Riggs’ documentary focuses on the hardships of gay black men, their suffrage, and how their lives are in the contemporary era. The films footage consists of Hemphill reciting his poetry, Riggs telling his story of growing up, scenes of men in social interaction and dance, and various comic riffs. Video art in this documentary emphasizes sound and rhythm; the stories of their lives are told in a poetic approach. The art complex of the movie was intriguing because of the repetition of words and the graphic photographs that rolled through the video.  Although it is quite different from other films, it is not necessarily a documentary about art, but about the black gay community. While art is not a theme of this film itself, it is certainly a work of art. 

My Thoughts Summarized:
All three documentaries were very interesting to watch. They each approached the concept of video art very differently in order to convey different ideas and messages.  Gary Hill’s idea of The Crossbow Project was intriguing due to its relationship between movements and its presentation with simultaneous recordings. The placement of the television screens for each video was not only logical but also aesthetically beautiful with balance. Shirin Netshat’s works were my personal favorites out of all three video art documentaries.  This is not just because of her central focus on feminism, but also her rendering of how her messages are carried out. Her craftsmanship of the video was almost too fine, to the point where it gives a chill to the viewers. Tongues United was based on real experiences, telling the audience a story about controversial topics.  Overall, the videos showed a variety of video art forms and a great spectrum of directions to take when working with video as a medium. My experience with video art is minimal, but through the documentaries, I feel more familiarized and knowledgeable. I thought the three videos were effective in their use of video footage, editing, and sound contribution.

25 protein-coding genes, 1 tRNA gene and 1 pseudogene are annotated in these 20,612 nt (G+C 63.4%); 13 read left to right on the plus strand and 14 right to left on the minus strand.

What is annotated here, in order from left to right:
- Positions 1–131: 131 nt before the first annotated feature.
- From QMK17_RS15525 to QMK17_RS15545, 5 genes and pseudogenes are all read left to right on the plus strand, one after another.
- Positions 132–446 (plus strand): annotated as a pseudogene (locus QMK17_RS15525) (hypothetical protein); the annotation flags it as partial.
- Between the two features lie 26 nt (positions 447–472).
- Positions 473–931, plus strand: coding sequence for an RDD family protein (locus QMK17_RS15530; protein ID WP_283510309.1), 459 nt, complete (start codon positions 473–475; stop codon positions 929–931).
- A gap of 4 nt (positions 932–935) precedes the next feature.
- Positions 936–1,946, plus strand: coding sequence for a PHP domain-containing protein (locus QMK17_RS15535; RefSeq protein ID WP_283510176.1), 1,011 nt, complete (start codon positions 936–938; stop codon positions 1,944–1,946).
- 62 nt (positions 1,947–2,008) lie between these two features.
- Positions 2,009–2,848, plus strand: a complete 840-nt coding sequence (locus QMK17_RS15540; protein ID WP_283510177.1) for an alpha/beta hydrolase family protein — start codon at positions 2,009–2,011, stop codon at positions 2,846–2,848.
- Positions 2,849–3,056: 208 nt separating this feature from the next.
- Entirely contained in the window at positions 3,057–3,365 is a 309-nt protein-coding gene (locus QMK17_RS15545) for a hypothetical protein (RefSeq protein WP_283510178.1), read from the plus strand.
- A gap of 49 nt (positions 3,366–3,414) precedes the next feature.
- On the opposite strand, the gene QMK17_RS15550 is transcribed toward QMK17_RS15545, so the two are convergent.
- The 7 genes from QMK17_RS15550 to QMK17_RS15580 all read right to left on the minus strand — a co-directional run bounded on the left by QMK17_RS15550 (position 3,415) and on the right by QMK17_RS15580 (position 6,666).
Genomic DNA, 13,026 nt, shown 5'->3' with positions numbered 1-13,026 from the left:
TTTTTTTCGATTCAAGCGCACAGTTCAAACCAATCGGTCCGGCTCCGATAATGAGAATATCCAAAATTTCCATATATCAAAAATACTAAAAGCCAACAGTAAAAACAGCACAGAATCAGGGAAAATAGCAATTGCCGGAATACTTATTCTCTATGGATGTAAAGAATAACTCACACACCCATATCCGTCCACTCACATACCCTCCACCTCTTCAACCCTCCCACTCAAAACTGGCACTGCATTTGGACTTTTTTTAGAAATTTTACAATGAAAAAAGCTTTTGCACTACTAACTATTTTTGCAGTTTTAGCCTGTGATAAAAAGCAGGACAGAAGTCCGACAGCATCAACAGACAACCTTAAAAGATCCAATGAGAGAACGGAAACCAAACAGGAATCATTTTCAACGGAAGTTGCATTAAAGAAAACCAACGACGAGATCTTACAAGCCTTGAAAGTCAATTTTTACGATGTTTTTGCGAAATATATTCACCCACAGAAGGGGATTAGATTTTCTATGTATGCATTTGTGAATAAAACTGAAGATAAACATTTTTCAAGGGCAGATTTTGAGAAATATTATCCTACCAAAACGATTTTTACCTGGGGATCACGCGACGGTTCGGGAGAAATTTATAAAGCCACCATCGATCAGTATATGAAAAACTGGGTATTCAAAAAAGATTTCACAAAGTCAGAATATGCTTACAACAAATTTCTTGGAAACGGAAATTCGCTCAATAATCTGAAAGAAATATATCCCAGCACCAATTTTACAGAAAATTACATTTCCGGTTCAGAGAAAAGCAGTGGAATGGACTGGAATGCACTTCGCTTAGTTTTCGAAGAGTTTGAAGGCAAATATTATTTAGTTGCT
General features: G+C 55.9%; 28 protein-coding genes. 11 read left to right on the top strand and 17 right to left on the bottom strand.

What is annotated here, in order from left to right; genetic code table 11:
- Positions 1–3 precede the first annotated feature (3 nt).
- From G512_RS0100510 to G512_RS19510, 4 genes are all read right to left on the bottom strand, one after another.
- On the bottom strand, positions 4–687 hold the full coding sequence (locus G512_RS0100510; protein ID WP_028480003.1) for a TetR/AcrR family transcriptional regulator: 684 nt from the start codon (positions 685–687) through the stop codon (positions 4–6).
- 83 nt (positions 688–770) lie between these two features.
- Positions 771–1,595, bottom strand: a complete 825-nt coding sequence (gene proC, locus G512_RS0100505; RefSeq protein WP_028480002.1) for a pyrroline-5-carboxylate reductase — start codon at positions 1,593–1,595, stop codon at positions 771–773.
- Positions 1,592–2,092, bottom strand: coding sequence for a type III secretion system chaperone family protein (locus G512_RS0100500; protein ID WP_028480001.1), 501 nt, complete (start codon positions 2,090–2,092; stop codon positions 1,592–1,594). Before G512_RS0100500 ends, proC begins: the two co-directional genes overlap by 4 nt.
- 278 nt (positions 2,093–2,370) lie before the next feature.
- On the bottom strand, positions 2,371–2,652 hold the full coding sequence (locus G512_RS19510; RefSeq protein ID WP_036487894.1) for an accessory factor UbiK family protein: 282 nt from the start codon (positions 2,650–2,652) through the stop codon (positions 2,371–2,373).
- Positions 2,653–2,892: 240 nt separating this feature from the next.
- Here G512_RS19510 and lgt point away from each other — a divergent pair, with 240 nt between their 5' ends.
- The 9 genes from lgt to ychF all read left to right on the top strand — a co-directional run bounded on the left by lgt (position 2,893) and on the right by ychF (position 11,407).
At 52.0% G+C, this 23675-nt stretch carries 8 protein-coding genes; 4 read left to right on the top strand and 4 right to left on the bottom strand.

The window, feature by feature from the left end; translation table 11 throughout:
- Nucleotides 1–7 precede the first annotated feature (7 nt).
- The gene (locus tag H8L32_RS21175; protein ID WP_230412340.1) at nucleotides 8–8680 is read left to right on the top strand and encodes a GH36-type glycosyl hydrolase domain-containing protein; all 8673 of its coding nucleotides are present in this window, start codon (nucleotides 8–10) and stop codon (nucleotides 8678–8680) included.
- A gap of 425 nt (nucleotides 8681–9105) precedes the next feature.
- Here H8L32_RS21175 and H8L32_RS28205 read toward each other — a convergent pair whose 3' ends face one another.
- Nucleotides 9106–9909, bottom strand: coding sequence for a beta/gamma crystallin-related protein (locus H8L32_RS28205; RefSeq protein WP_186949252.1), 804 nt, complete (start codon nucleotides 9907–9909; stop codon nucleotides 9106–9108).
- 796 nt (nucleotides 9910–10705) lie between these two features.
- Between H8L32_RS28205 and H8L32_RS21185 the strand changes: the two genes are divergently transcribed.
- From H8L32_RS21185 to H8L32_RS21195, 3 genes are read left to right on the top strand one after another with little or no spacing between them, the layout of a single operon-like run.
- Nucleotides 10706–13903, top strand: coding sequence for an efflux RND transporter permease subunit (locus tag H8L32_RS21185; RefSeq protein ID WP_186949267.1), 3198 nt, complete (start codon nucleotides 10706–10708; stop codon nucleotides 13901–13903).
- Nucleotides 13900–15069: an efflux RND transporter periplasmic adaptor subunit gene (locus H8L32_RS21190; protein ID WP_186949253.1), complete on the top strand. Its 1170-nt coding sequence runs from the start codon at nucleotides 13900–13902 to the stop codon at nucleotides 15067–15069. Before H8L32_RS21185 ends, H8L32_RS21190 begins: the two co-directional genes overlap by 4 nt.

Tuesday, March 1, 2011

Website Re-Purposing

    
Artist Summary:
Re-purpose this site conveyed the fashion world’s self-image controversy of looking healthy and beautiful. Fashion magazines feature models that look unhealthy and skinny “selling” the subliminal message to either buy products or treatments to look as they do. All images chosen for this piece were for their appearance of unhealthiness, and not the beauty that is found in the real world today. The composition expressed reality and the false perception of beauty.

Saturday, January 29, 2011

Triptych Digital Montage Animation


Artist Summary:
This animation was made to show off the stronger piece in one of the three montages submitted. Some of the animations made were: The man suspended off the "daggers for eyes", located in the center of the animation.  This gives the impression that the woman has “looks that kill”. Along with him hanging there, her eye color changes to invoke passion, furry and intensity. Other animations in this image are the thumbprint on the hand (bottom left), which is the pale girl moving in an upward motion, giving the illusion of her kissing the nude lady posing in front (bottom right). The last two animations added to my work are the diamond eyes on the tattooed woman (entire right side of montage) and the umbrella girl with the enlarging bottom (right corner). This project was an interesting art piece. Animation in Photoshop was a rarely used feature by this artist; however, it showed new learning capabilities and brought this montage to life.